change or query current locale 



#include <locale.h>

char *setlocale(int category, const char *locale);


The setlocale() function selects the appropriate piece of the program's locale, as specified by the specified category and locale name, and may be used to change or query the program's entire locale or portions thereof. The category value LC_ALL names the program's entire locale; other category values name only a part of the program's locale, as follows:


affects the behavior of regular expressions and the collation functions.


affects the behavior of regular expressions, character classification, and wide character functions.


affects what strings are expected by commands and utilities as affirmative or negative responses, what strings are given by commands and utilities as affirmative or negative responses, and the content of messages.


affects the behavior of functions that handle monetary values.


affects the radix character for the formatted input/output functions and the string conversion functions.


affects the behavior of time conversion functions.

If the locale name is a NULL pointer, the current locale setting is being queried. Otherwise, the specified locale name should be in the following format:


The territory field is usually a country name. In addition to the above format, the following special locale names are recognized:


Specifies a minimal environment for C-language translation called POSIX locale. If setlocale() is not invoked by the program, the program behaves as if setlocale() had been invoked with this locale name.


Same as "POSIX".


Specifies that the locale name is determined by querying the process's environment for the following variables, in this order:


If set to a non-empty string, specifies the locale name to be used for all categories.


If set to a non-empty string, and LC_ALL is not set, specifies the locale name to be used when setlocale() is invoked for the corresponding category.


If set to a non-empty string, and neither LC_ALL nor the category-specific environment variable is set, specifies the locale name to be used.

If none of these environment variables is set to a non-empty string, the user's currently-configured system Regional Settings as the locale.

The locale state is common to all threads within a process.



Indicates the locale settings to query or change. It can be one of the values listed in the DESCRIPTION section.


Points to a string indicating country and language to choose for the locale. A null pointer for locale returns the current value used for the given category.


If successful, a pointer to the string for the locale associated with the given category is returned. On failure, a NULL is returned.

The string returned is such that a subsequent call with the same category value and this string as the locale setting with restore that part of the program's locale. The string returned must not be modified by the program, but may be overwritten by a subsequent call to setlocale().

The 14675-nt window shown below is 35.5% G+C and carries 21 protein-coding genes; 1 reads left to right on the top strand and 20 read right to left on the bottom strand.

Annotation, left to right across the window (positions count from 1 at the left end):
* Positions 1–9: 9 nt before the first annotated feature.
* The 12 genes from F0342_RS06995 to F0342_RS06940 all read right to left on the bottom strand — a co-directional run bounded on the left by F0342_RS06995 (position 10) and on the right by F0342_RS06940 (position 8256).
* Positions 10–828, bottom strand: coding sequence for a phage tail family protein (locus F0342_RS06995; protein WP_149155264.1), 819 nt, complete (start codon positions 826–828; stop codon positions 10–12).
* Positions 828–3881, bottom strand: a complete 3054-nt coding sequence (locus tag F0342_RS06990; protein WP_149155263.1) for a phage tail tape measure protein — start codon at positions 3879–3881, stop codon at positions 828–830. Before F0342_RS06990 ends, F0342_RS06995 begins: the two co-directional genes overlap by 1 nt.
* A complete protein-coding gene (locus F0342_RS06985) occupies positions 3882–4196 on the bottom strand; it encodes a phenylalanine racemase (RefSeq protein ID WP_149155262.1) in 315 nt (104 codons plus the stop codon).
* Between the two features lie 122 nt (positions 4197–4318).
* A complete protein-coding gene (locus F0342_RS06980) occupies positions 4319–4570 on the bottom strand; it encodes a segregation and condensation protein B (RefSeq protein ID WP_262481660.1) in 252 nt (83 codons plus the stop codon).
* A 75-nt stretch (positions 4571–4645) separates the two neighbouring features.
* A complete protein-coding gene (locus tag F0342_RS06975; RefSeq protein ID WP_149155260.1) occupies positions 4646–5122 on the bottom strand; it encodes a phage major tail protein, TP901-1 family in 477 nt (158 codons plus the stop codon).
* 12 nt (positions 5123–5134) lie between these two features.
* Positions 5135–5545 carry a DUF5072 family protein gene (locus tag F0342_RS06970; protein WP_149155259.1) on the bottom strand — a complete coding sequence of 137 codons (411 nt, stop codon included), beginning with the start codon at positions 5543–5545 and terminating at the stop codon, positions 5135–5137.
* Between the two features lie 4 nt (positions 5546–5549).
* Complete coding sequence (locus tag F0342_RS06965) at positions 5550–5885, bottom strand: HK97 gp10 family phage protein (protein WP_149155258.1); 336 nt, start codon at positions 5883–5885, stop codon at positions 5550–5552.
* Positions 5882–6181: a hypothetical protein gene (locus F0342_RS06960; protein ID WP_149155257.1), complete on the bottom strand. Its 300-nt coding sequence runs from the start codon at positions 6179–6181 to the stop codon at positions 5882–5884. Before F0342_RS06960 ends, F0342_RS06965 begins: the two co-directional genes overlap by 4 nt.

UNIX 98, with exceptions




NuTCRACKER Platform locale information is built from the native Windows locale databases. As such, the NuTCRACKER Platform cannot support more locale information that is provided by Windows. The most prevalent example of this is for the LC_MESSAGES category, which is not supported by Windows, and hence is not supported by native Windows commands. The NuTCRACKER Platform supports setting and querying the LC_MESSAGES category, and supports its use in the NLSPATH environment variable used by catopen(). This enables NuTCRACKER Platform applications to localize the message usage.

In addition, if the locale is set to an empty string, and none of the environment variables defined above are specified, the NuTCRACKER Platform uses the system-configured Regional Settings to define the locale. On most UNIX platforms, the locale settings would default to the "C" or "POSIX" locale.

Windows locale names and UNIX locale names are usually quite different. Windows uses full language and country names, with code page values for the codeset. UNIX systems usually use two-letter abbreviations for language and country names (from ISO specifications 639 and 3166, respectively), and ISO codeset names. To allow NuTCRACKER Platform applications to recognize the UNIX-style locale names, a locale-alias database is provided in the file:


This file consists of mappings from UNIX locale name to Windows locale name, for example:

en_US.iso8859-1	English_United States.1252

which maps the UNIX-standard specification for English as used in the United States to the Windows locale name for the same setting.

The values returned by setlocale() are always in canonical Windows format.

If the environment variable NUT_UTF8_LOCALE is set, the NuTCRACKER Platform overrides the locale codepage for conversions and forces the UTF-8 encoding to be used instead. UTF-8 mode can also be enabled or disabled using the _NutConf() function.

The return value of setlocale() is not altered when UTF-8 mode is on.


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fprintf(), fscanf(), isalnum(), isalpha(), iscntrl(), isgraph(), islower(), isprint(), ispunct(), isspace(), isupper(), iswalnum(), iswalpha(), iswcntrl(), iswgraph(), iswlower(), iswprint(), iswpunct(), iswspace(), iswupper(), localeconv(), mblen(), mbstowcs(), nl_langinfo(), printf(), scanf(), snprintf(), sprintf(), sscanf(), strcoll(), strerror(), strftime(), strtod(), strxfrm(), tolower(), toupper(), towlower(), towupper(), vfprintf(), vfscanf(), vprintf(), vscanf(), vsnprintf(), vsprintf(), vsscanf(), wcscoll(), wcsftime(), wcstod(), wcstombs(), wcsxfrm(), wctomb()

PTC MKS Toolkit 10.0 Documentation Build 6.